September 15, 2010
Cities across province fight emerald ash borer
Emerald Ash Borer.
The Canadian Food Inspection Agency (CFIA) has confirmed the presence of the emerald ash borer (EAB) in two new areas in Ontario.

In late July, Brampton was confirmed to have the pest, while in mid-August, EAB was found in the Waterloo area.

The infested trees in Brampton are located in the Wood and North Park Street area. There have been numerous finds of this pest in Ontario and one location in Quebec, but the CFIA says it will continue to work with partners and stakeholders toward the goal of slowing the insects’ spread.

The CFIA confirmed that emerald EAB was found in the Regional Municipality of Waterloo, in the Highway 401 and Fountain Street area, and in the County of Oxford, along Highway 401 near Oxford County Road 3.

The key challenge in limiting the spread of this beetle is to get people to stop moving potentially infested ash materials such as logs, branches, nursery stock, wood chips and firewood of all species to non-infested locations.

Communities in battle against EAB

A number of communities are also waging war against the major pest.

In anticipation of EAB hitting the area, the Region of Waterloo conducted a street tree inventory in 2009, identifying 4,522 ash trees along residential streets. It was estimated that the cost to remove and replant ash trees along in the municipality will be $4.75-million over ten years. The $4.75-million does not include any costs for EAB in the municipality’s park system, including active parkland and natural areas.

Oakville’s Community Services Committee (CSC) heard news of the potential devastation that emerald ash borer will have on that community if more aggressive measures are not taken. Chris Mark, director of Oakville’s Parks and Open Space department, is quoted as saying, “Timing is critical as 2010 has been deemed the tipping point with EAB populations poised to enter a significant growth phase. With new technological advances, we (Oakville) helped develop, we have the potential to lead the municipal effort in detection and management of EAB.”

The CSC approved $447,000 to finance the EAB Work Plan that involves increased lobbying efforts of government financial support for the management of EAB, lobby the Pest Management Regulatory Agency (PMRA) to encourage full registration of TreeAzin and increased lobbying efforts to the Canadian Forest Service, Ministry of Natural Resources, and Canadian Food Inspection Agency (CFIA) to encourage investigation and funding of alternative treatment/tools and options for EAB management.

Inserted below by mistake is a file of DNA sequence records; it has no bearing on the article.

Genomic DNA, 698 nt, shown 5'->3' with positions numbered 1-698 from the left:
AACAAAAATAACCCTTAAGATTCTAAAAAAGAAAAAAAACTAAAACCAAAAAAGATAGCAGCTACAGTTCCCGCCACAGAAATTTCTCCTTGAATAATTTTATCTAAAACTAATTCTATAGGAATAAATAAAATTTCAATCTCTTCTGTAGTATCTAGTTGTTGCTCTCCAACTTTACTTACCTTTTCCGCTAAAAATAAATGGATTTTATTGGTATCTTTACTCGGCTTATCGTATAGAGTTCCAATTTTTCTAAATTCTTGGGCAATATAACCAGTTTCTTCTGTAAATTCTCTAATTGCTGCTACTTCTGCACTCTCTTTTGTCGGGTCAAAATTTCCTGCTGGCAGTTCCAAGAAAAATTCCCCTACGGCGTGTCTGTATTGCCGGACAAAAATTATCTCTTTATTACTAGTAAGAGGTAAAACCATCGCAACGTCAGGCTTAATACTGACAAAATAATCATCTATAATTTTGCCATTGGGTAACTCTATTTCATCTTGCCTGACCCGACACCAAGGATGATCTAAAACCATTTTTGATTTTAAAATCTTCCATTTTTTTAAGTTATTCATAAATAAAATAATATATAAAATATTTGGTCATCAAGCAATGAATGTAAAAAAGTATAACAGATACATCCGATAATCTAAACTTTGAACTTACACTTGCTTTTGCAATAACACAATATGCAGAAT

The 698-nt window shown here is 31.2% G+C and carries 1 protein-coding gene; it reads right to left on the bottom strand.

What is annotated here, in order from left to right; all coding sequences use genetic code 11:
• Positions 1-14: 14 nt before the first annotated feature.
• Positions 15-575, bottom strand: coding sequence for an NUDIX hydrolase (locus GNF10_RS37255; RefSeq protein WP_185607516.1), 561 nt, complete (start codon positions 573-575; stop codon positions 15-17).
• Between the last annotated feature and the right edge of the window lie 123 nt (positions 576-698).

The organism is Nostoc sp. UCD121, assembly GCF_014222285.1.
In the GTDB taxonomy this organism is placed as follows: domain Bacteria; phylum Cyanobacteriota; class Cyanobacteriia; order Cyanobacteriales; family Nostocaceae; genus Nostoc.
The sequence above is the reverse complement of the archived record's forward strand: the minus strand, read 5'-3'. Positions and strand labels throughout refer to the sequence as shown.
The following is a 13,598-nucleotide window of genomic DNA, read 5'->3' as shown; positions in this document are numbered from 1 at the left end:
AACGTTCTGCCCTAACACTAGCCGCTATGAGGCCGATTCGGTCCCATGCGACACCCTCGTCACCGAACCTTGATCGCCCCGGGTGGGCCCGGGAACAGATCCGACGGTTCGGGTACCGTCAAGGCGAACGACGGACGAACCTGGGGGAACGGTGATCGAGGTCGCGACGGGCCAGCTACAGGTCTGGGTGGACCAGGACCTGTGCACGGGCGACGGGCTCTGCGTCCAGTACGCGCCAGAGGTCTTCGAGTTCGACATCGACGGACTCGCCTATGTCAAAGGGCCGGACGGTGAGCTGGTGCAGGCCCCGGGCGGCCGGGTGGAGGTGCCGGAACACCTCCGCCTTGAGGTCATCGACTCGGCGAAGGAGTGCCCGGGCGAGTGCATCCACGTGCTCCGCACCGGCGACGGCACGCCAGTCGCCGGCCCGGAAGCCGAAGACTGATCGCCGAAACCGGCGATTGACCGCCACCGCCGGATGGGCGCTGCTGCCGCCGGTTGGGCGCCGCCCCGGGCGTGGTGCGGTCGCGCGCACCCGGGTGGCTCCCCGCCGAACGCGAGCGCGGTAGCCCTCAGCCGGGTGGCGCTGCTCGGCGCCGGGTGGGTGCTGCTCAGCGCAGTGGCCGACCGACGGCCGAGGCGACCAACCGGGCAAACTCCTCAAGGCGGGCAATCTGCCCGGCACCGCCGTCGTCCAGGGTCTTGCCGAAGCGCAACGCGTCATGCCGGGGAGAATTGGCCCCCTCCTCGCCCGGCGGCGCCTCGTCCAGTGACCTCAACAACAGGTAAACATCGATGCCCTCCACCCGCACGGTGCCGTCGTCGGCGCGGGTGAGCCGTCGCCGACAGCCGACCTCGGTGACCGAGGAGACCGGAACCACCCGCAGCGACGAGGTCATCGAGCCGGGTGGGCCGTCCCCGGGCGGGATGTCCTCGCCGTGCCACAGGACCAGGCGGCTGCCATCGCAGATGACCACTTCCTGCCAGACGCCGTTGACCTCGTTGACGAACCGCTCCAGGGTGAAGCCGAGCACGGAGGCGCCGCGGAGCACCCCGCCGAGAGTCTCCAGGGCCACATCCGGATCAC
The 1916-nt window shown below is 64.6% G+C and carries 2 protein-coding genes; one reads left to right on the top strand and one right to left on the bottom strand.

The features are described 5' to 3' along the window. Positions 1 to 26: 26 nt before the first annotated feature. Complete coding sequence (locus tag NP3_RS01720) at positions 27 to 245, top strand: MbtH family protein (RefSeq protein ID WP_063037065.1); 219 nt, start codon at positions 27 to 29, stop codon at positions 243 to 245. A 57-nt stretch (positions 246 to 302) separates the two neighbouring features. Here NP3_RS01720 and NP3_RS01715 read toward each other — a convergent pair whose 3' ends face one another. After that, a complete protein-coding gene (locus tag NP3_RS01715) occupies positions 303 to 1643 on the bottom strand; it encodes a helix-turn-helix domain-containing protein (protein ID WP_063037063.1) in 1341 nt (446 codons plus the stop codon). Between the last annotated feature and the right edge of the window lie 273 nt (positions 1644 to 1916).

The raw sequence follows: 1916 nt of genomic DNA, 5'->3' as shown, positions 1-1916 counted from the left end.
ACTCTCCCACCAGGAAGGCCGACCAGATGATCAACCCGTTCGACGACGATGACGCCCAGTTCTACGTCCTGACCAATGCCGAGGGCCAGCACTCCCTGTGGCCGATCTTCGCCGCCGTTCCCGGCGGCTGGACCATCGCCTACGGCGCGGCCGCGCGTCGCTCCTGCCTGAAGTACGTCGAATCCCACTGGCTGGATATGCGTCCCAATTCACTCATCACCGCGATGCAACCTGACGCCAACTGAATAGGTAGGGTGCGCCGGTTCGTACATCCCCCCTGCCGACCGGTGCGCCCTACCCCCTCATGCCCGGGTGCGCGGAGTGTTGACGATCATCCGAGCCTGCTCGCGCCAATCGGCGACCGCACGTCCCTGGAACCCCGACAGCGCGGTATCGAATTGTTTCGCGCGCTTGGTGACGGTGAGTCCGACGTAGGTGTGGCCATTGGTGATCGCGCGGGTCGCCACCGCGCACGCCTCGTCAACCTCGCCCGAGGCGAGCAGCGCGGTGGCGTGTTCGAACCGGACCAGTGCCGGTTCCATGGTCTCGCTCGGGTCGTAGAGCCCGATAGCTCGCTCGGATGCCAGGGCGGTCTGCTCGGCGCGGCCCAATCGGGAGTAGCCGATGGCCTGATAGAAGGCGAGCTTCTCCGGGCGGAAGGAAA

Both Oakville and Burlington are applying TreeAzin to street and park ash trees, and launched an EAB trapping project. Oakville has also ceased planting ash trees.

According to news reports, Oakville claims it is the first municipality in Canada to complete an early warning detection project. The municipal staff report that the plan has great promise for EAB management, because it detects the increase in insect populations several years earlier than the current CFIA method.

Meanwhile, the City of London claims it has lost the battle to stop the emerald ash borer. City officials are reported to claim there are no funds to replace all the thousands of ash trees expected to die from the infestation. London’s urban forester Ivan Listar is quoted as saying that monitoring programs run by the CFIA have pulled out of London because the infestation has spread across the city.

London spent $640,000 to fight the infestation, which included removing and chipping the diseased trees, injecting the most valuable trees to stave off the infestation and planting 1,485 new trees in ash-dominant neighbourhoods. Reports say the money is gone and the city’s requests for more financial help from senior governments have been refused. London estimates it would cost $10-million to remove and replace about 10,000 ash trees in city parks and boulevards. A recent tree count study completed by the city showed ash made up about 10 per cent of city’s tree population of 4.4 million.

In Ottawa, where the pest was detected in 2008, city officials there say all of the 75,000 ash trees on city-owned property will probably be cut down within the next decade. Back in May, the city sponsored Emerald Ash Borer Awareness Week. The city plans to plant 100,000 new trees.

Additional information is available on the CFIA web site at or by calling 1-866-463-6017.